One area where satellite-based data have demonstrated utility, perhaps ironically, is in smaller species, particularly counting phytoplankton growing in lakes and water systems. Using the Medium Resolution Imaging Spectrometer (MERIS) platform, which absorbs phycocyanin at around 620 nm, the system can detect sensitivity and robustness of phytoplankton growth. This makes satellites such as the Envisat, an older but still utilized system, useful for large area surveys. In effect, satellite-based data have so far been better at conducting such large area survey relative to UAVs, as most UAVs operated by biologists likely have limited range and flying time.[5]

While there is still a lot of potential growing room for remote sensing to improve in counting animals, there are limitations that could prevent the field from growing rapidly or improving to the point where it can fully replace human observation and counting. Primarily, the main limitation is the ability to fly UAVs continuously and for long distances. While satellite ofter this possibility, UAVs available to most scientists are not capable. With costs going down for more sophisticated UAVs that can automatically fly over wide areas, then we are likely to see improvements in remote sensing techniques for detecting and counting animals.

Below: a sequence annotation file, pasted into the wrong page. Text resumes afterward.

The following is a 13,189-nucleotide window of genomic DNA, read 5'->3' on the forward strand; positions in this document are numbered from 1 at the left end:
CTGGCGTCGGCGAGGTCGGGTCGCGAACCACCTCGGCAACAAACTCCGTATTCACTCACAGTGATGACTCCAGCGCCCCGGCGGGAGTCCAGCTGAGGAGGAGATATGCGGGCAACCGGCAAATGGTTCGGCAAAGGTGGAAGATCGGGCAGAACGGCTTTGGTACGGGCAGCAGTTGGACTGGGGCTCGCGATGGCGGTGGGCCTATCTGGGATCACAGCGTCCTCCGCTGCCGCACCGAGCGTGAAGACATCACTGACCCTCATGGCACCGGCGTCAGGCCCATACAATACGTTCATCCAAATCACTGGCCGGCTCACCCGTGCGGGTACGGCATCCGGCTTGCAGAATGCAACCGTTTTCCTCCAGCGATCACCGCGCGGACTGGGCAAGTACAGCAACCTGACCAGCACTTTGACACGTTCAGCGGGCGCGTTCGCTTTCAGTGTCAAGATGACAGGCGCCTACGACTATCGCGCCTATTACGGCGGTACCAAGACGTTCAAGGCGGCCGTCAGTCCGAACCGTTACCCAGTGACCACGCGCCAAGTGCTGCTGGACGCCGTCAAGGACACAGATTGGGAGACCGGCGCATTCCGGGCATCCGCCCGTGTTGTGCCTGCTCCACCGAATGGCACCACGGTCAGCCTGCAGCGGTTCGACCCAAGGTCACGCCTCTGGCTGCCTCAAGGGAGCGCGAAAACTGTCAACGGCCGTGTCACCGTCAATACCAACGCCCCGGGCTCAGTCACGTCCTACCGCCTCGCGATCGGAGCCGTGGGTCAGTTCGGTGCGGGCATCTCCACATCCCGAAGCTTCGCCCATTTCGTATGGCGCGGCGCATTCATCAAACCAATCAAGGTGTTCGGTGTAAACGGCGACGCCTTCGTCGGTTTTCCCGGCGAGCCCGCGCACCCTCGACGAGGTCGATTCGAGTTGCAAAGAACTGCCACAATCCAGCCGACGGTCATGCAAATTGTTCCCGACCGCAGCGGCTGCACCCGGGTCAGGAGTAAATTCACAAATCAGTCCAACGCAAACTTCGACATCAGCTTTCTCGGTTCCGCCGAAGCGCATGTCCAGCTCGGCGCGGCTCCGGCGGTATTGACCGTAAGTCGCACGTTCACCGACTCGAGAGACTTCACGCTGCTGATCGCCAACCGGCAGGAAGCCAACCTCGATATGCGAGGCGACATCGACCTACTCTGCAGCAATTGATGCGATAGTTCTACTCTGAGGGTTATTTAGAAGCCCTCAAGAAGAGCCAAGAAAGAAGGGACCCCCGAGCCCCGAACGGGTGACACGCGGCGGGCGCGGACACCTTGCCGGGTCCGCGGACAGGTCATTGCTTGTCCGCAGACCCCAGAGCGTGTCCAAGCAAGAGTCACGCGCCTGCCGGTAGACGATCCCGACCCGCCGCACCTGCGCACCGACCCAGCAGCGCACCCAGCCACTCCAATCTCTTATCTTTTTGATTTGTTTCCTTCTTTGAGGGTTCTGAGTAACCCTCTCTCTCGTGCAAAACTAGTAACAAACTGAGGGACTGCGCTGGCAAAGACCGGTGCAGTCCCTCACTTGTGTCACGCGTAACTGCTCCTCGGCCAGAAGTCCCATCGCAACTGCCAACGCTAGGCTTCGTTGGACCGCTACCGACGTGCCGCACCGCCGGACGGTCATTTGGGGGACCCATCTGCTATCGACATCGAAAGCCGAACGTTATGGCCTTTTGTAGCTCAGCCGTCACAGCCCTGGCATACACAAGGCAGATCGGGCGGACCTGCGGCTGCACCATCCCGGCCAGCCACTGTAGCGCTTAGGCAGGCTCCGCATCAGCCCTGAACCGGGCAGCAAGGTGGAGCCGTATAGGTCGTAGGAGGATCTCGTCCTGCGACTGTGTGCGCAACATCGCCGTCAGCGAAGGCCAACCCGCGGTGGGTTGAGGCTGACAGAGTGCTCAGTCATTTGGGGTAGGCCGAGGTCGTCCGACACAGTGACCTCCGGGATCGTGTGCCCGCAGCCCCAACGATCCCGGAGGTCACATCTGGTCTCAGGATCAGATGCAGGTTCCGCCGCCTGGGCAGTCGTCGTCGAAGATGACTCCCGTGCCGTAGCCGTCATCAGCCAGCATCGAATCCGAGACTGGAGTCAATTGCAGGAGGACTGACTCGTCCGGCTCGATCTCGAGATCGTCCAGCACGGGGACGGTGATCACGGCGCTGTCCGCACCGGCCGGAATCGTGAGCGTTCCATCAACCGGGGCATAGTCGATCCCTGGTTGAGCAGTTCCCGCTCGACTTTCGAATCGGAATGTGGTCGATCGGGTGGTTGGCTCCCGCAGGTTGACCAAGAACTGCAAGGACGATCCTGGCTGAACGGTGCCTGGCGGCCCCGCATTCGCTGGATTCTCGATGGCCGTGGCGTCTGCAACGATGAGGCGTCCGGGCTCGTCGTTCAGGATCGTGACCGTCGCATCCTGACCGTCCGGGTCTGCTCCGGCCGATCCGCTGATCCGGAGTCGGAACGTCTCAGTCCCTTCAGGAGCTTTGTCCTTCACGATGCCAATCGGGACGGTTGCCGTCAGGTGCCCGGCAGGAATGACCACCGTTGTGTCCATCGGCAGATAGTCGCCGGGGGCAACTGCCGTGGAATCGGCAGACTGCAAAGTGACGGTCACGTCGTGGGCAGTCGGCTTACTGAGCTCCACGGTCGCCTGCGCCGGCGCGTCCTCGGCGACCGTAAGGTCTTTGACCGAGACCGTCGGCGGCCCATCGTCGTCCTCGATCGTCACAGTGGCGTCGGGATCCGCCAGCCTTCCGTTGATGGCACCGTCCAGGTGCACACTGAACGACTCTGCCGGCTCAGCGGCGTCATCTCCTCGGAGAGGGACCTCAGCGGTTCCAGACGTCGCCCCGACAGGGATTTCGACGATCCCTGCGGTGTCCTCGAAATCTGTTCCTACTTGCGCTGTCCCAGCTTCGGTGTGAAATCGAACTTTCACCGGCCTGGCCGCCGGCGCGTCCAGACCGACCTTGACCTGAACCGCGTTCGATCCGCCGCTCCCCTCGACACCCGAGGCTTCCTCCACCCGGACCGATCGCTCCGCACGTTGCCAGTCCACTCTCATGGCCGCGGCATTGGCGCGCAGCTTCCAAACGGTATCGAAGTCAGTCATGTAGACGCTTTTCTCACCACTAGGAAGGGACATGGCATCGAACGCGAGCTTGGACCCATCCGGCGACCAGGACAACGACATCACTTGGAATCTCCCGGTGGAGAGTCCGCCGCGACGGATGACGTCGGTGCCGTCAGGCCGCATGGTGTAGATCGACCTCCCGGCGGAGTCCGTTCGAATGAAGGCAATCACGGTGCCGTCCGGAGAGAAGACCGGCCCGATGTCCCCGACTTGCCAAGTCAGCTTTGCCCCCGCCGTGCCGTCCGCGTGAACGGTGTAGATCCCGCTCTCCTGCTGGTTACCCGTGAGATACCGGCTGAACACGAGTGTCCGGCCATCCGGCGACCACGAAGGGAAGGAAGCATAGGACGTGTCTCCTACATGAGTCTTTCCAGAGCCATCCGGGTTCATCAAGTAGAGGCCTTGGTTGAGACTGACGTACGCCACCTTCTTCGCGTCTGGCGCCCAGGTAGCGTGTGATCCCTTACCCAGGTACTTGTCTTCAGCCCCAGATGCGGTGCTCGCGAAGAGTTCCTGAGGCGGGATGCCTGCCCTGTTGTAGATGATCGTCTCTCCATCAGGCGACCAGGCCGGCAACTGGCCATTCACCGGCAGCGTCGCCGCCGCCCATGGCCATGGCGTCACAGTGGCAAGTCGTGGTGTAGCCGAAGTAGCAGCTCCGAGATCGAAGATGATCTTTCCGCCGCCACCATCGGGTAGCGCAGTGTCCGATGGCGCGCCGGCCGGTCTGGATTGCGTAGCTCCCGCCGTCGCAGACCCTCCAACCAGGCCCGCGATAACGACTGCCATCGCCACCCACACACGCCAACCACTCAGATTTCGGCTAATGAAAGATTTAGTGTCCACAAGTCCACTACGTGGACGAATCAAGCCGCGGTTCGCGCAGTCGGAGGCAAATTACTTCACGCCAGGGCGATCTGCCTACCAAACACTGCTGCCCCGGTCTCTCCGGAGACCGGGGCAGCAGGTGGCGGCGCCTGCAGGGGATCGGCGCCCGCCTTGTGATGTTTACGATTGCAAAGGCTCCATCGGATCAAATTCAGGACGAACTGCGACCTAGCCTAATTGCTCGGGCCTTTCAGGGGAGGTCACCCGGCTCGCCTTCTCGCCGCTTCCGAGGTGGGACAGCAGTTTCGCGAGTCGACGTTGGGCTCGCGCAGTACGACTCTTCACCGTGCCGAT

[1]    For more on the technique for counting white tailed deer, see:  Chrétien, L.-P., Théau, J., & Ménard, P. (2016). Visible and thermal infrared remote sensing for the detection of white-tailed deer using an unmanned aerial system: Detection of White-tailed Deer Using an UAS. Wildlife Society Bulletin, 40(1), 181–191.

[2]    For more on the accuracy of UAVs, or remote piloted aircrafts (RPAs), in counting, see:  Hodgson, J. C., Mott, R., Baylis, S. M., Pham, T. T., Wotherspoon, S., Kilpatrick, A. D., et al.  (2018). Drones count wildlife more accurately and precisely than humans. Methods in Ecology and Evolution, 9(5), 1160–1167.

[3]    For more on the seal counts and accuracy, see:  Seymour, A. C., Dale, J., Hammill, M., Halpin, P. N., & Johnston, D. W. (2017). Automated detection and enumeration of marine wildlife using unmanned aircraft systems (UAS) and thermal imagery. Scientific Reports, 7, 45127.

[4]    For more on the benefits and limitations of some recent methods and applications of using remote sensing to detect and count animals, see:  Hollings, T., Burgman, M., van Andel, M., Gilbert, M., Robinson, T., & Robinson, A. (2018). How do you find the green sheep? A critical review of the use of remotely sensed imagery to detect and count animals. Methods in Ecology and Evolution, 9(4), 881–892.

[5]    For more on the phytoplankton counting study, see:  Lunetta, R. S., Schaeffer, B. A., Stumpf, R. P., Keith, D., Jacobs, S. A., & Murphy, M. S. (2015). Evaluation of cyanobacteria cell count detection derived from MERIS imagery across the eastern USA. Remote Sensing of Environment, 157, 24–34.

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About the author
Mark Altaweel
Mark Altaweel is a Reader in Near Eastern Archaeology at the Institute of Archaeology, University College London, having held previous appointments and joint appointments at the University of Chicago, University of Alaska, and Argonne National Laboratory. Mark has an undergraduate degree in Anthropology and Masters and PhD degrees from the University of Chicago’s Department of Near Eastern Languages and Civilizations.